Providing behind-the-scenes access to one of the world's most restricted championships has done wonders for F1's booming popularity and expanded demographic, so the docuseries made by Box to Box Films has stuck to its guns for season six, half of which we have had early access to.

Once again all 10 episodes are each built around one of the main narrative strands from the 2023 season. With Max Verstappen's Red Bull winning all but one race, the makers have had to seek their thrills elsewhere and lean heavier on the off-track drama.

And maybe that's just as well, because Drive to Survive remains somewhat jarring when it comes to on-track storytelling. It lapses into an old vice of overlaying out of context soundbites and pit wall reactions onto action footage, which had seemed less prevalent in season five.

Making it sound like race engineers get into their driver's ear on the frantic run down to Turn 1 at the start is a little nonsensical, but it is where die-hard F1 fans just need to take a deep breath and remember who this show is aimed at first and foremost.

Instead, where DTS really shines for seasoned motorsports devotees - which you presumably are if you are reading this - is showing us fresh fly-on-the-wall footage, and season six is no different.

Guenther Steiner in Drive to Survive Season 6

The third episode revolving around McLaren particularly stands out with some delicious snark, with Red Bull's Christian Horner eager to twist the knife as Zak Brown's team misfires, adding insult to injury by openly courting Lando Norris.

We get a neat little nugget when McLaren's blue-chip sponsors worriedly ask Brown what is going on, followed by a well-crafted segment of the team's mid-season resurgence as Norris takes second at home at Silverstone. While Brown does all the heavy lifting on camera there's curiously barely a mention of Andrea Stella, the team boss who turned the ship around, but perhaps both like it better that way.

DTS has never shied away from fan service and it continues that trend in season six. Unlikely Netflix star Guenther Steiner is back to his charismatic self as Haas' struggles are well documented. Watching young, female F1 fans fawn over meeting the foul-mouthed Italian at his book signing feels both surreal and meta. Drive to Survive has gone full circle, basking in the man's popularity it single-handedly created.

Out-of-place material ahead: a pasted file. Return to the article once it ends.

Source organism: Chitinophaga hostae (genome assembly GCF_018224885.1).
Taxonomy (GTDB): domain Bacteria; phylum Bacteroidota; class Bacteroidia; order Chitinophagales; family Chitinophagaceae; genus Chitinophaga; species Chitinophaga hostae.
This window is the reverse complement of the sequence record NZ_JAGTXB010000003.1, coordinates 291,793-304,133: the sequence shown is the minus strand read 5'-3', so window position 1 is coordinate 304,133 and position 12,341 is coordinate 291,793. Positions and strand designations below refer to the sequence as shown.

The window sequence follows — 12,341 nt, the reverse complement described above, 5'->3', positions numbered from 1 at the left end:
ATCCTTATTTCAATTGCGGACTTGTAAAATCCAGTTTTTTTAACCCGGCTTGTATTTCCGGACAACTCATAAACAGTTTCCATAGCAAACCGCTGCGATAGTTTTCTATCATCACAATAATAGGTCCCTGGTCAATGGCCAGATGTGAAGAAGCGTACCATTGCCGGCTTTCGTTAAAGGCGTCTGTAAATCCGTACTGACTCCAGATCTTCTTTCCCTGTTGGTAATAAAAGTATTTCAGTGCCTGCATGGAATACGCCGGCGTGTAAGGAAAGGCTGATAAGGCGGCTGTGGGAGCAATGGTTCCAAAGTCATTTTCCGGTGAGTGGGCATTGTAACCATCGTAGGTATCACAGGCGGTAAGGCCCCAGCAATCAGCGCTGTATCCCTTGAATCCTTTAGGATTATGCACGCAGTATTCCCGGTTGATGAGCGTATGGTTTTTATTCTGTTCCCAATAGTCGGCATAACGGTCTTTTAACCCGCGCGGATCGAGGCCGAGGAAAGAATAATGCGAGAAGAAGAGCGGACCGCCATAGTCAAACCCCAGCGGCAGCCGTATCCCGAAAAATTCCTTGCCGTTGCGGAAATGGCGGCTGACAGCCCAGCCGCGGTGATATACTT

Given Steiner has since been replaced at Haas, it may have been his last hurrah on the show. But Netflix was handed a boost by its other fan favourite, Daniel Ricciardo, enjoying a year worthy of a Hollywood script.

He first gets an episode alongside struggling Nyck de Vries, and Box to Box Films deserves huge credit for being on the scene at the Australian's Silverstone test that convinced Red Bull to give him a second chance at AlphaTauri in the Dutchman's stead. A series of events and meetings that we get access to in truncated form, including Ricciardo's first reaction to the news he's back in the game.

Daniel Ricciardo in Drive to Survive Season 6

Ricciardo later returns for a second episode around his wrist fracture in Zandvoort, which brings Liam Lawson in the frame as his temporary replacement.

While juggernauts Ferrari and McLaren also play a big part in the second half of the series, which we haven't had access to yet, the award for best drama goes to Alpine's implosion. The long-time rivalry between Esteban Ocon and Pierre Gasly is the focus of the fifth episode, but its title Civil War would have been much more apt for the events around the departure of Laurent Rossi and Otmar Szafnauer, which spills into a second (yet unseen) Alpine-dominated episode.

Netflix has largely stuck to its tried and tested formula, so if you weren't a fan before, this season won't change your opinion. But if you're just here for the behind-the-scenes popcorn fodder and can look past the odd embellishment, then enjoy the ride.

All 10 episodes of Drive to Survive season six are available on Netflix from Friday 23 February.